Sun sensitivity is a subject near and dear to my heart – for my entire adult life, I have had to either slather myself with sunscreen (some of which exacerbated the problem: more on that in the article) or avoid the sun altogether.
To this day, I still don’t know exactly why I’m so sun-sensitive. It could be my Irish heritage of pale skin and blue eyes, but I’ve often wondering why I don’t just sunburn, I get a red, itchy reaction like hives when I’m in the sun for short periods of time and why this started in my adult life, not as a child
While avoiding the sun has helped keep my face almost wrinkle-free, I have missed out on participating in activities that I enjoy, like golfing, due to the extended time I would have to spend in the sun.
Give a read to the following article from consumerreports.org which outlines the difference between photosensitivity and phototoxicity, lists the drugs that may contribute or cause these and what you can do to keep yourself safer in the sun.
A surprising number of medications make your skin more vulnerable to the sun’s ultraviolet radiation—an effect you might not be aware of until after a ruined summer outing. Some medications increase your risk of regular sunburn others cause something called photosensitivity, which increases the risk of painful or itchy rashes.
“When we say that a drug causes photosensitivity, we mean that the medication causes a chemical change in the skin that makes it react abnormally to the sun’s ultraviolet rays” said Jessica Krant, M.D., assistant clinical professor of dermatology at the State University of New York Downstate Medical Center in New York City and a member of Consumer Report’s medical advisory board. “That photosensitivity comes in two basic forms, phototoxic and photoallergic reactions.”
Phototoxic reactions, the most common form, occur when UV rays interact with a medication—either something you took or applied to your skin—to directly damage skin cells. Those reactions typically take the form of a rash that looks like a bad sunburn and come on quickly, appearing within minutes or hours of sun exposure. The effects can sometimes linger long after the drug is stopped, Krant says. So if you’ve had a reaction, be extra cautious about sun exposure for awhile, even if you have stopped taking the drug.
Photoallergic reactions occur when UV rays cause chemical changes that cause your body to treat a substance as an allergy. They take the form of an itchy rash that develops 24 to 48 hours after you’ve been in the sun. Something you apply to your skin, such as an antiseptic or topical form of a nonsteroidal anti-inflammatory drug, can cause a reaction, but so can some systemic medications. Other substances that can cause photoallergic reactions in some people are fragrances and, surprisingly, sunscreens. If you think you may have suffered a photoallergic reaction, enlist your doctor’s help in identifying the culprit and finding an alternative. For example, the sunscreen ingredients titanium dioxide and zinc oxide typically don’t cause allergic reactions.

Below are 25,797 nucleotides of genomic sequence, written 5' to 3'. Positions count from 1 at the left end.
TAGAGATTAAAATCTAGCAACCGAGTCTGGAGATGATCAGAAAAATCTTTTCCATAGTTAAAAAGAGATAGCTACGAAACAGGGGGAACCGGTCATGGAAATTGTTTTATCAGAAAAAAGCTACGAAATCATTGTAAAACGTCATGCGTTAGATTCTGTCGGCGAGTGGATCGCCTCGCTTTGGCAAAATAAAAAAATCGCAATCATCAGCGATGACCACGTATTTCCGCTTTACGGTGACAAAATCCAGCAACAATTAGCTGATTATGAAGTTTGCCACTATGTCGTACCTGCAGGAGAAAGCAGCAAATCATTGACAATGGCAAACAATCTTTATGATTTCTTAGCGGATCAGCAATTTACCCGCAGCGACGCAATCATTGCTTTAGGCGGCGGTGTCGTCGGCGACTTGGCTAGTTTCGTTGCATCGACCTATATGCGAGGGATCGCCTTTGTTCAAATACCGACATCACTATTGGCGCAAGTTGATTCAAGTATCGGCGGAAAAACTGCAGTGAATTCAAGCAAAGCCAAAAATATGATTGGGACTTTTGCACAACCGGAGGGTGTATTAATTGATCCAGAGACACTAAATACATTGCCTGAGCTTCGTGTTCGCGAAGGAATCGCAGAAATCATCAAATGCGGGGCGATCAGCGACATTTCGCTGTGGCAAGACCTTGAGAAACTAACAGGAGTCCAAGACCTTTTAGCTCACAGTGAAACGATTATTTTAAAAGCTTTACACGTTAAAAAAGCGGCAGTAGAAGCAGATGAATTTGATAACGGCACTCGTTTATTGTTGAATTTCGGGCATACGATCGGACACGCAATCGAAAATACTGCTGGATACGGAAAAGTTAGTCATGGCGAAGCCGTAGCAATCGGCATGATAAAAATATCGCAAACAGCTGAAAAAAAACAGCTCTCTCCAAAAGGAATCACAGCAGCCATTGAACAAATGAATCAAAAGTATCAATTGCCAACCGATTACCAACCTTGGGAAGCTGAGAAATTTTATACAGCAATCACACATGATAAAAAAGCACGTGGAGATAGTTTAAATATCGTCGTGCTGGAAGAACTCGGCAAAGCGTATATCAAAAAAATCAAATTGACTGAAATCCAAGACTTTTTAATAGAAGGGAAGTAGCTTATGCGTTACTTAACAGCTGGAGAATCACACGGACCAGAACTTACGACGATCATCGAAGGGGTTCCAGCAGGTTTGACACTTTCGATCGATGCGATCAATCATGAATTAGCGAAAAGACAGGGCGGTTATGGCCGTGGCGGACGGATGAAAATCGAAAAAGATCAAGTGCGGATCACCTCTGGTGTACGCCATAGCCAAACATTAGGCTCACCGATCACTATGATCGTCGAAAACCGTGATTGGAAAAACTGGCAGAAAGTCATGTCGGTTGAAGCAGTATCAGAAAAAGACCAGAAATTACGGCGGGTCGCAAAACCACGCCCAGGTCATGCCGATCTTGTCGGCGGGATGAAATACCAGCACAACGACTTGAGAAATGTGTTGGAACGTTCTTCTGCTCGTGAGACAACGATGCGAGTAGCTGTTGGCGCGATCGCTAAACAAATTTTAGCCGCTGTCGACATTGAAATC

A painful sunburn or miserable rash can spoil your summer fun. To play it safe, Krant recommends asking your doctor or pharmacist if anything you are using can cause sun sensitivity. Remember to include supplements in that conversation, Krant says. For example, the herb St. John’s wort can cause phototoxic reactions.
The table below lists some of the offenders. If you’re using any of them, you should be especially careful to take the following steps to protect yourself from the sun’s powerful rays.
Drugs that increase sun sensitivity
|Acne and aging skin||Benzoyl peroxide (Clean & Clear Continuous Control Acne Cleanser, PanOxyl), salicylic acid (Clearasil Pore Cleansing Pads), and tretinoin (Retin-A, Renova)|
|Bacterial infections||Fluoroquinolone antibiotics such as ciprofloxacin (Cipro) and gemifloxacin (Factive)
Sulfa antibiotics such as sulfadiazine
Tetracycline antibiotics such as demeclocycline (Declomycin) and doxycycline (Doryx, Vibramycin)
|Depression||Tricyclic antidepressants such as amitriptyline and imipramine (Tofranil)|
|Disinfecting skin||Topical chlorhexidine|
|Fungal infections||Voriconazole (Vfend), griseofulvin (Grifulvin V)|
|High blood pressure||Thiazide diuretics such as chlorothiazide (Diuril) and hydrochlorothiazide|
|Itching||Topical diphenhydramine (Benadryl Itch-Stopping Gel)|
|Malaria||Quinidine (also used to treat heart arrhythmias), quinine (Qualquin)|
|Nausea and vomiting||Prochlorperazine (Compro)|
|Pain, fever, and inflammation||Nonsteroidal-anti-inflammatory drugs such as ibuprofen (Advil), ketoprofen (Nexcede), naproxen (Aleve, Naprosyn)
Topical NSAIDs such as diclofenac (Pennsaid, Voltaren gel)
|Psoriasis||Methoxsalen (8-Mop, Oxsoralen)|
*Many of the drugs listed are also available as generics.
How to protect yourself
- Use sunscreen. Choose a water-resistant product that’s labeled “broad spectrum,” which means that it’s formulated to protect against UVA and UVB radiation. Apply it 15 to 30 minutes before you go out to give it time to soak into your skin, and reapply every two hours or after swimming or sweating heavily.
- Cover up. Wear sun-protective clothing (dark-colored material with a tight weave) and a wide-brimmed hat when outdoors. A dark, nonreflective underside of the brim can also help cut down on the amount of UV radiation that reaches your face from reflective surfaces such as water.
- Seek shade. Avoid being out in the early afternoon, when the sun’s rays are at their peak. As a rule of thumb, if your shadow is shorter than you are, the UV light is at its strongest.
- Get a consultation. Have a discussion with your doctor about whether it would be appropriate to stop some higher-risk medications (such as some antibiotics) one week before a planned sun exposure.